“From the moment freshmen set foot on campus, they are steeped in a culture that encourages them to drink, and drink heavily. At many schools, social life is still synonymous with alcohol-lubricated gatherings” (Cohen). Binge drinking is a huge aspect of the culture of college life; many college students binge drink to become socially accepted in a particular group. Binge drinking is not only
Alcohol Abuse Among College Students and Possible Solutions Binge or excessive drinking is the most serious problem affecting social life, health, and education on college campuses today. Binge or excessive drinking by college students has become a social phenomena in which college students do not acknowledge the health risks that are involved with their excessive drinking habits. Furthermore college students do not know enough about alcohol in general and what exactly it does to the body or they do not pay attention to the information given to them. There needs to be a complete saturation on the campus and surrounding areas, including businesses and the media, expressing how excessive drinking is not attractive and not socially
The recent investigations have highlighted that AmEDs increase energy, reduce fatique and facilitate wakefulness to enable enjoyment of night time venue for longer periods (Marczinski, 2011; Peacock et al., 2013). As result of stimulant effects of Energy Drinks (EDs) consumers masks the depressant effect of alcohol and is able to reduce physiological and psychological sedation based effects such as fatigue, while increasing alertness and energy. On the other hand, some authors have argued that mixing alcohol with an energy drink results in negative expectancies such as increased alcohol consumption and negative alcohol related consequences ((Berger, Fendrich, Chen, Arria & Cisler, 2011). Examples of the negative expectancies of mixing alcohol and energy drinks include, increased rates of alcohol poisoning, risky sexual behaviour, violence and drink driving (Pennay et al.2011; Thombs et al,. 2010). Furthermore researches have stated that, AmED consumers are usually heavier alcohol consumers and engaged in novel and stimulatory drinking behaviours (Jones et al., 2011; Mallet et al., 2013; Peacock et al., 2013; Pennay and Lubman 2012; Velazquez et al.,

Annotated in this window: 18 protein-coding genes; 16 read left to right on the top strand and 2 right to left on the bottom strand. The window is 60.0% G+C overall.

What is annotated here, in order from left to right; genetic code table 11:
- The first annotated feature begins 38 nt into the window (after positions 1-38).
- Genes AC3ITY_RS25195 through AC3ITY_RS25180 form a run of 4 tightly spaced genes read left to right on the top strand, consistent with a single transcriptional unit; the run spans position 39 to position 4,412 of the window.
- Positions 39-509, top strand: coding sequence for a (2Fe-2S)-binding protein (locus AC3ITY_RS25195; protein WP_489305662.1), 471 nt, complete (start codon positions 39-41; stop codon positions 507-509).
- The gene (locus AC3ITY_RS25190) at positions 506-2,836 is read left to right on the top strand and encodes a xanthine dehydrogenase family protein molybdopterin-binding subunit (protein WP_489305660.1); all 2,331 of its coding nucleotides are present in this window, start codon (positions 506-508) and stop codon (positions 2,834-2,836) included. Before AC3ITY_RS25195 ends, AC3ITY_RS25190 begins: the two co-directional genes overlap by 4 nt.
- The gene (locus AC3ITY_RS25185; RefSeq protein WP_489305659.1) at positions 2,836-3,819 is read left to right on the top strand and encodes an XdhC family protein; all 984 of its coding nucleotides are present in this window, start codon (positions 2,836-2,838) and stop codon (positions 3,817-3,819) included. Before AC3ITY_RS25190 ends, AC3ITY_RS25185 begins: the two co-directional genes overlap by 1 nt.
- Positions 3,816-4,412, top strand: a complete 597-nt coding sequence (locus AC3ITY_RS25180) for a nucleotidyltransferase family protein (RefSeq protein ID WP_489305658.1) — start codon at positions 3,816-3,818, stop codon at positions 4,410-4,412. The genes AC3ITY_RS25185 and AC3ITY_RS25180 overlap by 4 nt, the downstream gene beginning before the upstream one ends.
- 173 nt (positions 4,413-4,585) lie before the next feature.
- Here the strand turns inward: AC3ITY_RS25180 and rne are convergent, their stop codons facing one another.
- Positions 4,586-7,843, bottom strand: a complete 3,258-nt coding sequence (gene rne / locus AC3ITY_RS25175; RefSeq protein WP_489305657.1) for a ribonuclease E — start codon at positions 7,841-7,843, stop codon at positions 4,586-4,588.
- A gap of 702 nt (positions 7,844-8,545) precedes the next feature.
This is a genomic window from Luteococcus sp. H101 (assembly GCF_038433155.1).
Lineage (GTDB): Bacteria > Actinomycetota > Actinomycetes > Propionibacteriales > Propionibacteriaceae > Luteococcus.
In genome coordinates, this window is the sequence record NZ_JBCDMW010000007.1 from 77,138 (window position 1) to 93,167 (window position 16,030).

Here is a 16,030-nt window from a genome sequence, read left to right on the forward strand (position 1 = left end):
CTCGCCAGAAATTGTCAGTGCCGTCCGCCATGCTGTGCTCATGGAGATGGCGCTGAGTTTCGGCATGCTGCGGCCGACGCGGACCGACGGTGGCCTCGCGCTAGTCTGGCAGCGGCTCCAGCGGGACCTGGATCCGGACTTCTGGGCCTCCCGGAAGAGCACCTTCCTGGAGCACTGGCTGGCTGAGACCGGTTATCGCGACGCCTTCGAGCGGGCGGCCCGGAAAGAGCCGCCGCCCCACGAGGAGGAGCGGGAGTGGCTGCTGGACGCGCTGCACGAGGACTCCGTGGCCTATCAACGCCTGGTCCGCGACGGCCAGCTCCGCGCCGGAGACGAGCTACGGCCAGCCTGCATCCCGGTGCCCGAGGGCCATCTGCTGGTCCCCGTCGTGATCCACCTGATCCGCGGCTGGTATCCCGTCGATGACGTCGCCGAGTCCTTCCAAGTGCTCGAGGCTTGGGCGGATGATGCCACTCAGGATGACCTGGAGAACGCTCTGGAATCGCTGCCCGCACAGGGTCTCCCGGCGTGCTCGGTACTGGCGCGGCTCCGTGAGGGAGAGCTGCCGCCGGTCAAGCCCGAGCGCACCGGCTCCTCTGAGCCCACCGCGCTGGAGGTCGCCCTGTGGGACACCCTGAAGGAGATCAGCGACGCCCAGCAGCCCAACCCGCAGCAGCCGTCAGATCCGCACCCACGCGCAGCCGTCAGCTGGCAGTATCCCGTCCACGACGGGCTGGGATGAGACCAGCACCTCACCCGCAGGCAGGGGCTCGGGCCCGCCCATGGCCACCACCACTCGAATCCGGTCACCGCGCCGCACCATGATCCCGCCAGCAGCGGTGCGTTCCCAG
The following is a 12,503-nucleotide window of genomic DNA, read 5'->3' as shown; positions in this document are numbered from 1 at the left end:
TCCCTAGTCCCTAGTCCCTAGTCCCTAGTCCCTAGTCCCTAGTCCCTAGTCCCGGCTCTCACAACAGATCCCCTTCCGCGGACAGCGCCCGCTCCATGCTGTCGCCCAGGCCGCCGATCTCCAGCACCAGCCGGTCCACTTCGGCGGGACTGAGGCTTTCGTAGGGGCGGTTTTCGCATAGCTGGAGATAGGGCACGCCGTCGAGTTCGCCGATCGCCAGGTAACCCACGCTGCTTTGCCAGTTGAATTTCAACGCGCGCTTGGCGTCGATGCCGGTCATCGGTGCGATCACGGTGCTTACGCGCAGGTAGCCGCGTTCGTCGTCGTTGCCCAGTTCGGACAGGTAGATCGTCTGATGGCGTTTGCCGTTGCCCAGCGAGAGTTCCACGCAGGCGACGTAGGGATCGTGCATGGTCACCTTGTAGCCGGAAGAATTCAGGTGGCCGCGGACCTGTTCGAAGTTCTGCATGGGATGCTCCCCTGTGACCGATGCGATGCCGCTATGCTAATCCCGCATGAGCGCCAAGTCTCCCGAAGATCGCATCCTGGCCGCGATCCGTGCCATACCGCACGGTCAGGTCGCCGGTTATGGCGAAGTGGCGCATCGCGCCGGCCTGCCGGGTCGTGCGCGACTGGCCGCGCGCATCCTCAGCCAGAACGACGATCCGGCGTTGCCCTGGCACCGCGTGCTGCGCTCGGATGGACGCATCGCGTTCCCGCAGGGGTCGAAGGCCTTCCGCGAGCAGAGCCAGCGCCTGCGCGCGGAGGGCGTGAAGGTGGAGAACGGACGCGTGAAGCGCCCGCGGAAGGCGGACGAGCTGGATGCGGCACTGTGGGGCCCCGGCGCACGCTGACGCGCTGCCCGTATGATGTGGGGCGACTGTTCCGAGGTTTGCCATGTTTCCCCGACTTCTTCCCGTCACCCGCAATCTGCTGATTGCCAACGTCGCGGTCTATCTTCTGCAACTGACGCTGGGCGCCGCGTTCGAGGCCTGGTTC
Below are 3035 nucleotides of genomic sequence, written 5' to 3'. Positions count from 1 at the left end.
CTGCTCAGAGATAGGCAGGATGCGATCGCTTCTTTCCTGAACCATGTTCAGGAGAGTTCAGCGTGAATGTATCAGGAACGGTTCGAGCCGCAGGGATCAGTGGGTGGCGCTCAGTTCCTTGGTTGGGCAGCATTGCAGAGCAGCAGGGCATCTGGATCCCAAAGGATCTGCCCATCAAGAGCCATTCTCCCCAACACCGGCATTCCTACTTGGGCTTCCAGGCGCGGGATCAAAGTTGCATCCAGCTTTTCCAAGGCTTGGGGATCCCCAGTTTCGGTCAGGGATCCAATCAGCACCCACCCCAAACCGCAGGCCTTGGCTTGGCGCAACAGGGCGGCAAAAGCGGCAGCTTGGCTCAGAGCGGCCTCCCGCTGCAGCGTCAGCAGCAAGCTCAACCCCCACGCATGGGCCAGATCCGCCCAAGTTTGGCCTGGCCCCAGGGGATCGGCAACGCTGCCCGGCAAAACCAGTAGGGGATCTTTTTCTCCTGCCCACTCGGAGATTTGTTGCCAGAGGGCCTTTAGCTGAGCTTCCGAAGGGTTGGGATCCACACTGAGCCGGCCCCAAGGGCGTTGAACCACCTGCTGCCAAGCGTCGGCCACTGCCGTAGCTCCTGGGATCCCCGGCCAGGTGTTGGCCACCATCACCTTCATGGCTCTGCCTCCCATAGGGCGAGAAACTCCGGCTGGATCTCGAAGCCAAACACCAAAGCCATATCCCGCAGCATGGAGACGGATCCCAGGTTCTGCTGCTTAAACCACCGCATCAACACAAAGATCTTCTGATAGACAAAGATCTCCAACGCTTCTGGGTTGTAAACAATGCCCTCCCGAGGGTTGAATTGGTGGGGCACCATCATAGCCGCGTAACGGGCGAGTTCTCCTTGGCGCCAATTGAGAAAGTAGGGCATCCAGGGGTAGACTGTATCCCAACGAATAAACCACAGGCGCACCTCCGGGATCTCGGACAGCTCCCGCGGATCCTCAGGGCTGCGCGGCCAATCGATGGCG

Teenagers are America’s greatest natural resource, and they need to be protected from some of the evils that lurk in the world. A subject that needs special attention is the abuse of alcohol by teens. Statistics show that there is a problem currently between teens and alcohol.